Having a 2.5-year-old keeps me on my toes. She’s constantly on the go which means I’m always looking for educational activities to do with her. Mainly to keep her entertained, but also to help improve her gross & fine motor skills & cognitive development. Things like practising numbers, letters, colours, drawing, painting etc, can all help to build those vital skills.
The foundation years (0-5 yrs) are extremely important. There are many studies that show how great an impact early learning from 0-5 years has on children as they get older and move through the first few years of school.
What is the Early Years Foundation Stage
All Ofsted registered early years providers, like nurseries, pre-schools & childminders, have the same set of standards they are expected to work from. Set by the Department of Education, the Early Years Foundation Stage Framework (EYFS) gives all professionals a set of principles to deliver early education to children. This ensures consistency throughout all childcare professionals.
The EYFS looks at different areas of learning and development:
- Physical development
- Creative development
- Personal, social and emotional development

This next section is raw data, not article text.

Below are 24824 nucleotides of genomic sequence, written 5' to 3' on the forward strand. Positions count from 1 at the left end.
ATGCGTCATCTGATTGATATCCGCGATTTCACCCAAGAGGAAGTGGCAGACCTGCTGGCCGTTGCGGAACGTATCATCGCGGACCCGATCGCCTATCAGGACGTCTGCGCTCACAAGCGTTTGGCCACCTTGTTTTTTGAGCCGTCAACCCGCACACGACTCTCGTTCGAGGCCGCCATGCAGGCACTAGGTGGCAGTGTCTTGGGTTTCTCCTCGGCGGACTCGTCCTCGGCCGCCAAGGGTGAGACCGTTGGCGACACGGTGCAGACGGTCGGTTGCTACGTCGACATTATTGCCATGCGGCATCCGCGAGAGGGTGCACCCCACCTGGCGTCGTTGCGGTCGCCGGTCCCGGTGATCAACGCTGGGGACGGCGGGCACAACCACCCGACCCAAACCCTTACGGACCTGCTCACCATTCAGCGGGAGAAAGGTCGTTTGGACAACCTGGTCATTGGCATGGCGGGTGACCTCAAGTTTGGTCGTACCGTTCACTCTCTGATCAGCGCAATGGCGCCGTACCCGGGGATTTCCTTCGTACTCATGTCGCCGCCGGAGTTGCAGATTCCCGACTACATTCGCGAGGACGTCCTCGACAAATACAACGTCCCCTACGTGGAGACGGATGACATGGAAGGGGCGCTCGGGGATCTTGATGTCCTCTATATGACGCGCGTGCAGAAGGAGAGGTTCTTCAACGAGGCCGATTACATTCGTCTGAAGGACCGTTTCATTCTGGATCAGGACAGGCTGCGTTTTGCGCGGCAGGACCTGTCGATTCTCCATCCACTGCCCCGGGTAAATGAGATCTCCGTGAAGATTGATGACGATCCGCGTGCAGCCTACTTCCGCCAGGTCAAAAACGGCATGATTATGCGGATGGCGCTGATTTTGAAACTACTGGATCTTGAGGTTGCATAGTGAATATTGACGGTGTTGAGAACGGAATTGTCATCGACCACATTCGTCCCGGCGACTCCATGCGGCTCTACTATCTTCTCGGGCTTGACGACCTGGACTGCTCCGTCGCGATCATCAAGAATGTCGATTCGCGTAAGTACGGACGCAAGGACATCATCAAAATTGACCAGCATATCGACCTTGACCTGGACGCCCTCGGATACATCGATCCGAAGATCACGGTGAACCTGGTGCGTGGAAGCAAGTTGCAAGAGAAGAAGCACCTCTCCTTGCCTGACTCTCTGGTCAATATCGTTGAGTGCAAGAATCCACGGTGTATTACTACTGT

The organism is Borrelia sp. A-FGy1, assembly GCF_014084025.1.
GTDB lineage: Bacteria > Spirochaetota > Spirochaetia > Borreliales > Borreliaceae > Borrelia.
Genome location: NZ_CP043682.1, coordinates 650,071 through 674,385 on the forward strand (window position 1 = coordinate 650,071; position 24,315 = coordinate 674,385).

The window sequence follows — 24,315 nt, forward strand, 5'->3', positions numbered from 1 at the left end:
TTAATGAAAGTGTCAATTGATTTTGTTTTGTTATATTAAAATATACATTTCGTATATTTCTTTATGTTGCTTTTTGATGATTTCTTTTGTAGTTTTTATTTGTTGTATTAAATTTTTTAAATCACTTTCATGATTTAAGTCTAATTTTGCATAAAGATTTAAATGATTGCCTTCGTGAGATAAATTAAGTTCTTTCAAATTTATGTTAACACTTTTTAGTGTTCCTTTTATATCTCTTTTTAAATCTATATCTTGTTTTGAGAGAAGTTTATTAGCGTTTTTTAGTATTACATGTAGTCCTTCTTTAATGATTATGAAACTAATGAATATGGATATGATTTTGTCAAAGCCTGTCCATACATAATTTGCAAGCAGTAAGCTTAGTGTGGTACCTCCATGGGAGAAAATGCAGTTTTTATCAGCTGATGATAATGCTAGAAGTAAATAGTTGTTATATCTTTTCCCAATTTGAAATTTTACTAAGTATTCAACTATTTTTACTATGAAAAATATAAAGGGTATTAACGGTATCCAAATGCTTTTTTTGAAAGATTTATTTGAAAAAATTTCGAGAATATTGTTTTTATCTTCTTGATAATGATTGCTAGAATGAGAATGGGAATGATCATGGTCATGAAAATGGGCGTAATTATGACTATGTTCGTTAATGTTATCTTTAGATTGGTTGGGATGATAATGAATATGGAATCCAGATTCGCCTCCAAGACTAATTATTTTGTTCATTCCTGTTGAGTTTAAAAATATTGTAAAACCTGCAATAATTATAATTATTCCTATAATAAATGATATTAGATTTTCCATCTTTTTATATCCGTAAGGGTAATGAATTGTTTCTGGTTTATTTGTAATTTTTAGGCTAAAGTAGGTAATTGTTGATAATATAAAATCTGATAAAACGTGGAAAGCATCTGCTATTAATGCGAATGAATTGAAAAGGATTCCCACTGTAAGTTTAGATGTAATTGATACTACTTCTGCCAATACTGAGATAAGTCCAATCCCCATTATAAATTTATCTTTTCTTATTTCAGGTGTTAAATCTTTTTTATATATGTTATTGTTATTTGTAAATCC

- Communication, language and literacy
- Problem solving, reasoning and numeracy
- Knowledge and understanding of the world
Children with a higher EYFS score have shown to have better Key Stage 1 assessment results. In comparison, children will a lower score have shown a lower result on Key Stage 1 assessments.
Early learning at home
Regardless if you’re child attends nursery or pre-school, naturally through play and exploring around the home and the outdoor areas around them, these skills will be developing.
However, there are plenty of things you can do at home to help develop those EYFS skills further. Activities like painting, drawing, building with blocks, reading or counting can really help.
Some of the more basic things you can do are things like counting each step as you come down the stairs in the morning with your little one. Or, when you get the crayons out for your child to use, name the colour of each one as you do while encouraging them to repeat what you say.
There are also plenty of resources online. Books you can order and documents you can download to print off.
With all of this in mind, I decided to create my own set of ‘Printables’ to use with my own toddler and help develop those key skills at home. They’re also a great way to keep her entertained.
I have put together a 4-page worksheet of some of the printables I use. Feel free to download and print it off to use with your own child.
Just download, print and encourage your little one to follow the lines with their favourite crayons or pencils.
When they have completed each section, talk to your child about various shapes and animals – see if they know the names of each one.
Keep the fun going by colouring in the shapes & animals with your child’s favourite colours.
Once you’ve tried them out, I would love to know what you think. Or more importantly, what your little one thinks.